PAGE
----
Your fundster brethren are bracing for disruption: a disruption of the technology industry flavor.
In the executive summary
of a report slated to be released mid-month, giant custody bank State Street
found that 79 percent of asset management executives surveyed "say they will face direct competition from non-traditional market entrants." Yet maybe the disruption will be more on the distributor and platform side of the business instead.
"Technology players like Google, Apple and Alibaba Group could mount a serious challenge. Asset managers also find themselves competing with their clients' own investment talent, as large investors bring more asset management in-house," the State Street team writes in the sneak-preview-style executive summary of the upcoming report, which is called "Opportunities for Optimism? A New Vision for Value in Asset Management".
Chris Newlands of the Financial Times points out
that non-traditional players like Alibaba and Tencent have already entered the space in China by "distributing asset management products."
"I am the CEO and am paid to be paranoid, and I am paranoid about this. The big danger for companies like ours is we become complacent and believe our business is safe forever. It's not," Martin Gilbert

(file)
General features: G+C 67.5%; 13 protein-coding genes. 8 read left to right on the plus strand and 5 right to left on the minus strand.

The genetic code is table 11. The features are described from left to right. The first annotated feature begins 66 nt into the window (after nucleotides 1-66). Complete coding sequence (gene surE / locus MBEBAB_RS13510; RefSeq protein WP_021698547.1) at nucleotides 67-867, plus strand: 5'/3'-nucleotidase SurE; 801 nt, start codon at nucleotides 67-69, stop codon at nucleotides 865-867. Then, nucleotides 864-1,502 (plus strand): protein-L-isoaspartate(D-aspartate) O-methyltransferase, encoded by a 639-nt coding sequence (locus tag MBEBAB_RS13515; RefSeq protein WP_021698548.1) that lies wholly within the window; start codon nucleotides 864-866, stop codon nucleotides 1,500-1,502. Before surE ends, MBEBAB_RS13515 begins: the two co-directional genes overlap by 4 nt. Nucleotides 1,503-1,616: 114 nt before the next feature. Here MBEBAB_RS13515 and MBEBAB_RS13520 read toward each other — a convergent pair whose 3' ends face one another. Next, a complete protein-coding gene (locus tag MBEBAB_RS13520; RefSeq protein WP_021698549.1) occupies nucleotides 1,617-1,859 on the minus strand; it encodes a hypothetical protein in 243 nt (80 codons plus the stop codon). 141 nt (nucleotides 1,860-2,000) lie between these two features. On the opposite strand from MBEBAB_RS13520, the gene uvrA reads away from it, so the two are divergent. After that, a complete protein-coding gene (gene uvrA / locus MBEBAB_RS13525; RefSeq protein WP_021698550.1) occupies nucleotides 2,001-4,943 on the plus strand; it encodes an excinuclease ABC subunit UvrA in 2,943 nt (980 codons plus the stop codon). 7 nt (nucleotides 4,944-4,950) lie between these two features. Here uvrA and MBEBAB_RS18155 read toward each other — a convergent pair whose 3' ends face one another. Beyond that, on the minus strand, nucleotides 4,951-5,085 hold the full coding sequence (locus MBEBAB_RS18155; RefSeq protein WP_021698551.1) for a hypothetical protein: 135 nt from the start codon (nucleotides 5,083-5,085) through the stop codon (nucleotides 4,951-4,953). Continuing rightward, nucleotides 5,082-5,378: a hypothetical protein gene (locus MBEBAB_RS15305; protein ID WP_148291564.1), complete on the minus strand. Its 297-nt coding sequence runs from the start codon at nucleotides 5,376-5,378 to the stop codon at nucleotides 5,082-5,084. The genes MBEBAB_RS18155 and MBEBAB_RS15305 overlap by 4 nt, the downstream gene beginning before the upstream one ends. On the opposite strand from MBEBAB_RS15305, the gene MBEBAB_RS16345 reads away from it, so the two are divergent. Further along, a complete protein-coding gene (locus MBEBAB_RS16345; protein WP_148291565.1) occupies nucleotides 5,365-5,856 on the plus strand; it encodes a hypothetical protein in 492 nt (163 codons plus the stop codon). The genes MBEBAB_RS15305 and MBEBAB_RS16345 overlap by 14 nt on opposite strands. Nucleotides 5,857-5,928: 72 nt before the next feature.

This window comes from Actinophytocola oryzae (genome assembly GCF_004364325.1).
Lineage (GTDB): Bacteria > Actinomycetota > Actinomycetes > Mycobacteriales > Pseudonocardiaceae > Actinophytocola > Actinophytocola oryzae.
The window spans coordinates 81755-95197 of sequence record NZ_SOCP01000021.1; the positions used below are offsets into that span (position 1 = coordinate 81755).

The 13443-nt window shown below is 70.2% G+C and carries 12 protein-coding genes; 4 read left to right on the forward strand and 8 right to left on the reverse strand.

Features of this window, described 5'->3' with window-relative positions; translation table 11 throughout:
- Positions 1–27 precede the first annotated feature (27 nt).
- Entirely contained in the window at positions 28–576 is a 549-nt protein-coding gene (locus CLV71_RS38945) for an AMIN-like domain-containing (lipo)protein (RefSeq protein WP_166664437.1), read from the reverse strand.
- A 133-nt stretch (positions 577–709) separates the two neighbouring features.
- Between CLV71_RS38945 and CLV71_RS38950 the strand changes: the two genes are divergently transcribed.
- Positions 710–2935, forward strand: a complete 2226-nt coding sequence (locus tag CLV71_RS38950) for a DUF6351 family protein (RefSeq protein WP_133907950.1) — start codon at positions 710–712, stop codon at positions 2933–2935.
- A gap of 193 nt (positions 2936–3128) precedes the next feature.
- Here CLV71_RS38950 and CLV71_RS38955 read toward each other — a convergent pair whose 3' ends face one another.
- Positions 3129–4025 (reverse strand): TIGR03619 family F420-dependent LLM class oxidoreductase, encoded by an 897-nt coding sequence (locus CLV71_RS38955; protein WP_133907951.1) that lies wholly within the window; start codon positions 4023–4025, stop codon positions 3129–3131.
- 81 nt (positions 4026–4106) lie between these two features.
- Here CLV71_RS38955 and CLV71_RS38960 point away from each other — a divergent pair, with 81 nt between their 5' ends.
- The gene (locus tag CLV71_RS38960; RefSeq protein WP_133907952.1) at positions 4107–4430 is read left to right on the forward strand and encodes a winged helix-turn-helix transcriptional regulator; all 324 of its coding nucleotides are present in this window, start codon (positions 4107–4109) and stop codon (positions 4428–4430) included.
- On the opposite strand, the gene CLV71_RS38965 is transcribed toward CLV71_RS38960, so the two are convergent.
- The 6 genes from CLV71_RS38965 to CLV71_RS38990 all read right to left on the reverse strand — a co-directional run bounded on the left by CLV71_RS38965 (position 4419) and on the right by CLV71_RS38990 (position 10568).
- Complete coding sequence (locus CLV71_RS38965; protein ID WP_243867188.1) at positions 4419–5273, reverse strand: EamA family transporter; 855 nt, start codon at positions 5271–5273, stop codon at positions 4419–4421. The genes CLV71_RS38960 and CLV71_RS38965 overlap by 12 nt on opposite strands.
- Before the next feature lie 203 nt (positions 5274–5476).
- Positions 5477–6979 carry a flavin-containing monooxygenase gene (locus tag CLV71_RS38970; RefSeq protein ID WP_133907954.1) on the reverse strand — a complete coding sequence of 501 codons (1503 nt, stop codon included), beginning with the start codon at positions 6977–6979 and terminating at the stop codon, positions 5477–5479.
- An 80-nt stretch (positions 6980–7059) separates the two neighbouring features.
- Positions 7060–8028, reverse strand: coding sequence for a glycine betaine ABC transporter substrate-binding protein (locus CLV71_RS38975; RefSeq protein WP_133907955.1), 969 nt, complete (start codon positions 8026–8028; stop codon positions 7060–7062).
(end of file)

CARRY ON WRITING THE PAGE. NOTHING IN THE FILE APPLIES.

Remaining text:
, CEO and co-founder of Aberdeen Asset Management
], tells the FT
. "Having said that, it costs us £500m a year to run our business and that is a big commitment, even for Google. I do not see them manufacturing funds but I can see them coming in and distributing funds."
"Google and Amazon entering the market is a real possibility," Helena Morrissey
, CEO of British shop Newton Investment Management
, tells the FT
. "The trouble is, we as an industry always seem to be behind the curve on these things, but it is good that people are worried, as it will sharpen up our act."
Neil Anderson, Managing Editor
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